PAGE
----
Crashes by BSOD's (or wtv you want to call the one for Mac's) are errors where the Operating System cannot continue as something terrible happen. For instance, The O.S discovered that a segment of it self that is in the memory, it no longer there, or it could be the CPU that is calling our the OS to crash. For instance the OS does 10+(20*2): it does 20*2 = 40, put 40 in memory, and then take back 40 add 10, but 40 is no longer there.

    So basically system crashes of such manner, is linked to hardware quality. Today in age, computers are much more stable then ever, because they are much cheaper to produce and new detections and test system was develop to allow better quality hardware to be made and released. In other words, as long as you buy a computer that should cost 1000$, for 500$, you are fine. But of course, to a certain extend. You can buy the best quality hardware in the world, with a high premium price, and might break the next day. Sadly, there is not escape from manufacture errors, even if every product has been tested.

    Oh and because I have a feeling it will be asked, both OS has viruses, both OS has anti-viruses. Notice how recently (in the past 2 years or so), Apple stop saying that their are no viruses on their platform.

    In term of security, Microsoft announces all their security whole, and are usually very fast to fix them. Apple takes a different approach... if no one notices, then it goes under "minor bug fixes". Microsoft approach is a shot in the foot, but they can afford it as they have a huge market share, and people won't switch OS just because of one. While - well I don't blame them - Apple can't.. well not currently, but getting there. If Apple does like Microsoft, Apple is dead. They must look like near perfect to be appealing.
     
    Last edited: 8 Mar 2010
    Evenge likes this.
  7. nitrous9200

    nitrous9200 New Member

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    I agree with everything else you say, and especially this - apparently you can freeze an OS 9 system by holding down the mouse button. :D

    And to OP of course it depends on who you ask, but I prefer Windows myself so I'd go for the Dell (OS X is nice but I can't use it every day if I tried), I hate the huge Apple trackpad thing and battery life is not an issue for me - I know there are people that need to be away from an outlet for 7 hours, but 4 is sufficient for me (laptop in my signature gets about 3.5, doesn't matter as it's usually plugged in and I have the cheap and cheerful netbook which gets 6). As for the laptop that I have, a similar Apple would have cost almost twice as much and still wouldn't have the better ATI graphics, higher res screen (at 15") or blu-ray drive. I can forgo a pretty aluminum chassis and non-replaceable battery for a laptop which comes from the company that is essentially the Apple of the Windows PC world for $800 less. Obviously you're buying a different brand, but I'd still come to the same conclusion. And no, I have no issues with stability, or viruses, or crashing, or even sleep/resume which many people complain about on Windows (that has gotten much better since Vista came out).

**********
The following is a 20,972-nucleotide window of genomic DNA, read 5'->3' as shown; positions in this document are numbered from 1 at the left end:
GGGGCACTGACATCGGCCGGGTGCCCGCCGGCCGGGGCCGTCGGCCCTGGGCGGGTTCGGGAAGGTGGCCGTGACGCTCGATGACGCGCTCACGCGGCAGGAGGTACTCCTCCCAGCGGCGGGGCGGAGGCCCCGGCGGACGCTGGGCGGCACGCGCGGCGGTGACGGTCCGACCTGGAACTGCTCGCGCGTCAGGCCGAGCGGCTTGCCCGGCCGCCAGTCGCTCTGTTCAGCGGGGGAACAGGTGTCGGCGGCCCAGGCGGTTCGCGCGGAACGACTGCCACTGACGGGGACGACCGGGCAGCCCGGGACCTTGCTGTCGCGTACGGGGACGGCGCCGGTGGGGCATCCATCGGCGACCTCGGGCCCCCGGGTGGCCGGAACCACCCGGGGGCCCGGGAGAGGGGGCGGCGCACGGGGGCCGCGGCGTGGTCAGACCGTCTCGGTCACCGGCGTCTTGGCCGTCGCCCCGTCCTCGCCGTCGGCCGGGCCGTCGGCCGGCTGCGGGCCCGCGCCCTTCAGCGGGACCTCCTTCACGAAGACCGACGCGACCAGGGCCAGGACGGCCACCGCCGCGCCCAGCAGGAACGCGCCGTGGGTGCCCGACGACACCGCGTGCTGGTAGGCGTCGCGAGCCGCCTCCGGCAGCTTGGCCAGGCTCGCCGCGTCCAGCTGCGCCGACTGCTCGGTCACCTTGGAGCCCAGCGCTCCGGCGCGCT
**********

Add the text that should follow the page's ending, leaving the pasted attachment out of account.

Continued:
oh and while I'm at it, yes, we have 8 G5/Mac Pros at the video room in our school, and they've got their fair share of issues - one of these is a near top of the line 2009 Mac Pro, which from my estimate configuring a similar system at the online Apple Store, costs close to $7000; it's had the OS reloaded twice now for random problems, and the other Pros have had the same thing. That's on top of all of the other issues i've seen with Apple computers in my experience at my computer shop. Plainly, Macs in the general sense are reliable, but not as reliable as you might think.

    keeps getting better. I should be going to bed, but I worked on one of those power macs over the summer editing a video, and three times, the system would start getting slower and slower until the beachball wouldn't stop spinning and the whole thing became unresponsive. In fact, I've never been able to recover from a serious crash like that on a Mac, whereas it's at least possible sometimes on windows. Bottom line, both platforms have issues! I didn't even need to type all of that when it could just be summed up in six words.
     
    Last edited: 8 Mar 2010
  8. scq

    scq New Member

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    I don't understand how this is much of an issue. If you wanted to run Mac OS, you'd get a Mac, if not, then Windows. Comparing specs is pointless, and even cost. Macs are generally more expensive, but again, if you want a Mac, you'll have to accept that.

    That said, I personally run a Macbook Pro and a desktop. I mostly use my Mac for everything and my desktop for games. It's a great system. I've personally found that my day-to-day computing is a bit more enjoyable in OS X once I got used to it. While Windows 7 is very good, it still has a bunch of little annoyances here and there. This isn't to say that OS X is perfect by any means, but I just find it to have less minor issues and better designed in terms of usability.